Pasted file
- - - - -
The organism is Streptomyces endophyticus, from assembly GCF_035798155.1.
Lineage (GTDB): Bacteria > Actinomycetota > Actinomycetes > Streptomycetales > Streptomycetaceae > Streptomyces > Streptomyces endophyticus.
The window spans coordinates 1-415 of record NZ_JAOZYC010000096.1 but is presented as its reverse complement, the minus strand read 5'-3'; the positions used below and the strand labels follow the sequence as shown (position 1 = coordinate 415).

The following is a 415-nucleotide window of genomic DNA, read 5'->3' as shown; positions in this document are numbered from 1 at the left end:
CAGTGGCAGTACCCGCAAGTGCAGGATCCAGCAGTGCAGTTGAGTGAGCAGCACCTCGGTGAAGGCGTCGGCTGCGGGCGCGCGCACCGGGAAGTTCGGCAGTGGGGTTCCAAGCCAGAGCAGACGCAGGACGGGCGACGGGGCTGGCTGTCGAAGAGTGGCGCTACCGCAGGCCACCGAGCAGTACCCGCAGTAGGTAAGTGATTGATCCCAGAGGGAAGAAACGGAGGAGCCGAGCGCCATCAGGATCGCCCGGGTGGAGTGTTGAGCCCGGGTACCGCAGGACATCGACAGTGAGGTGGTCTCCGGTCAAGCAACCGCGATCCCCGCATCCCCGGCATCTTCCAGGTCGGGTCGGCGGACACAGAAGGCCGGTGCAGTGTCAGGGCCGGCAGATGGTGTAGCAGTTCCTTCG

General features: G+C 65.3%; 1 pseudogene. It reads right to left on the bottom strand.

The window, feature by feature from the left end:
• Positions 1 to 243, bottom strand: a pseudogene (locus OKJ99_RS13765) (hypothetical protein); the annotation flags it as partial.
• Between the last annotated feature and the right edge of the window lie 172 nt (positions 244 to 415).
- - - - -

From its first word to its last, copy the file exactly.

The organism is Streptomyces endophyticus, from assembly GCF_035798155.1.
Lineage (GTDB): Bacteria > Actinomycetota > Actinomycetes > Streptomycetales > Streptomycetaceae > Streptomyces > Streptomyces endophyticus.
The window spans coordinates 1-415 of record NZ_JAOZYC010000096.1 but is presented as its reverse complement, the minus strand read 5'-3'; the positions used below and the strand labels follow the sequence as shown (position 1 = coordinate 415).

The following is a 415-nucleotide window of genomic DNA, read 5'->3' as shown; positions in this document are numbered from 1 at the left end:
CAGTGGCAGTACCCGCAAGTGCAGGATCCAGCAGTGCAGTTGAGTGAGCAGCACCTCGGTGAAGGCGTCGGCTGCGGGCGCGCGCACCGGGAAGTTCGGCAGTGGGGTTCCAAGCCAGAGCAGACGCAGGACGGGCGACGGGGCTGGCTGTCGAAGAGTGGCGCTACCGCAGGCCACCGAGCAGTACCCGCAGTAGGTAAGTGATTGATCCCAGAGGGAAGAAACGGAGGAGCCGAGCGCCATCAGGATCGCCCGGGTGGAGTGTTGAGCCCGGGTACCGCAGGACATCGACAGTGAGGTGGTCTCCGGTCAAGCAACCGCGATCCCCGCATCCCCGGCATCTTCCAGGTCGGGTCGGCGGACACAGAAGGCCGGTGCAGTGTCAGGGCCGGCAGATGGTGTAGCAGTTCCTTCG

General features: G+C 65.3%; 1 pseudogene. It reads right to left on the bottom strand.

The window, feature by feature from the left end:
• Positions 1 to 243, bottom strand: a pseudogene (locus OKJ99_RS13765) (hypothetical protein); the annotation flags it as partial.
• Between the last annotated feature and the right edge of the window lie 172 nt (positions 244 to 415).